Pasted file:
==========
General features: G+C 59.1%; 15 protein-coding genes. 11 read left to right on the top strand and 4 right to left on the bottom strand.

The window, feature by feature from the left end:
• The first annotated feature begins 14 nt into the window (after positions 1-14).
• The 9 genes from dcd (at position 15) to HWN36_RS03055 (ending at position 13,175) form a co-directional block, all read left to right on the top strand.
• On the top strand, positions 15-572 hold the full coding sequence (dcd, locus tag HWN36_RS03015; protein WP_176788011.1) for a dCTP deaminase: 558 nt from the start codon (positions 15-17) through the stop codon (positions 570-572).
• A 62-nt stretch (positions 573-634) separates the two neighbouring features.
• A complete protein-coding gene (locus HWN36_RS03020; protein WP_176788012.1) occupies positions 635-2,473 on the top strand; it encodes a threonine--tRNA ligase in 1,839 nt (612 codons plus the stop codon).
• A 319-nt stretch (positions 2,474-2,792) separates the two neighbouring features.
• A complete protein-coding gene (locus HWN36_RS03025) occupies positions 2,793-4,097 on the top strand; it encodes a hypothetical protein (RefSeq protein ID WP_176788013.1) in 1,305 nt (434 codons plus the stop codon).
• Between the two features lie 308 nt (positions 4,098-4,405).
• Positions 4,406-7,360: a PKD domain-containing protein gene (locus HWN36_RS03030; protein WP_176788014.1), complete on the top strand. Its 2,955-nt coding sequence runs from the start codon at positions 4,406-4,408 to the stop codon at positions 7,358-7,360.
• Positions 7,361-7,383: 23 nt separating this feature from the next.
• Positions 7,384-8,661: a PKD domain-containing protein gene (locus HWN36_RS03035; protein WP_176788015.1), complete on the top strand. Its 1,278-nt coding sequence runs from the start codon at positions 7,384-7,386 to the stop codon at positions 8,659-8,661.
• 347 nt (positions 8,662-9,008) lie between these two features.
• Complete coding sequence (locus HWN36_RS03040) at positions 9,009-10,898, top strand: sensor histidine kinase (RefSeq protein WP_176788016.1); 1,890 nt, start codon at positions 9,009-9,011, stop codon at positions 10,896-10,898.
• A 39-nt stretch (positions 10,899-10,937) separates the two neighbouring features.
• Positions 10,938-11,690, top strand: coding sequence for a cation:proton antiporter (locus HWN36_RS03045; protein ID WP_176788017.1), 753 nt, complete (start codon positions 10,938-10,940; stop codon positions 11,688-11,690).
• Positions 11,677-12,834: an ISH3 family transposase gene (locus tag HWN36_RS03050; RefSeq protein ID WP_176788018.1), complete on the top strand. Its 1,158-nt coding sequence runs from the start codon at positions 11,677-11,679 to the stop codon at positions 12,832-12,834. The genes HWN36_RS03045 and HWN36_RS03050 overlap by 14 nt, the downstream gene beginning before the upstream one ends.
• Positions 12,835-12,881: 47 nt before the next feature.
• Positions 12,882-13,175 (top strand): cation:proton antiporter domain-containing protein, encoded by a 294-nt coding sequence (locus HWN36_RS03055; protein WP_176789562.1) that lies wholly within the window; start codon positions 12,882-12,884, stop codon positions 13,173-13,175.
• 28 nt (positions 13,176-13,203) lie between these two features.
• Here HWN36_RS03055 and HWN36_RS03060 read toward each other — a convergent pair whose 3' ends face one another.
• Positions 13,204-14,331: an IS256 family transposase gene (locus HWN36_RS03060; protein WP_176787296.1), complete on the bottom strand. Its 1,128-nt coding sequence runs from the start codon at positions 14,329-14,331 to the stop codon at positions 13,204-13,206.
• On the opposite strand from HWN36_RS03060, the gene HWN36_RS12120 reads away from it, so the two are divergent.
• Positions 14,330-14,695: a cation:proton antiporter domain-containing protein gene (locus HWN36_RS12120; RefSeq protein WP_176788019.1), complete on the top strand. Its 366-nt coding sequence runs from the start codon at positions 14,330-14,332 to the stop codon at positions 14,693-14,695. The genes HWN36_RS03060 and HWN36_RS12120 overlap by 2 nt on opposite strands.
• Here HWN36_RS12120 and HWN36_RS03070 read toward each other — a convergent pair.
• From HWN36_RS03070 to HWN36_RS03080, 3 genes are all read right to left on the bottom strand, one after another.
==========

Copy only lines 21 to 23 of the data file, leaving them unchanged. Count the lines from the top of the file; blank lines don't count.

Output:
• 28 nt (positions 13,176-13,203) lie between these two features.
• Here HWN36_RS03055 and HWN36_RS03060 read toward each other — a convergent pair whose 3' ends face one another.
• Positions 13,204-14,331: an IS256 family transposase gene (locus HWN36_RS03060; protein WP_176787296.1), complete on the bottom strand. Its 1,128-nt coding sequence runs from the start codon at positions 14,329-14,331 to the stop codon at positions 13,204-13,206.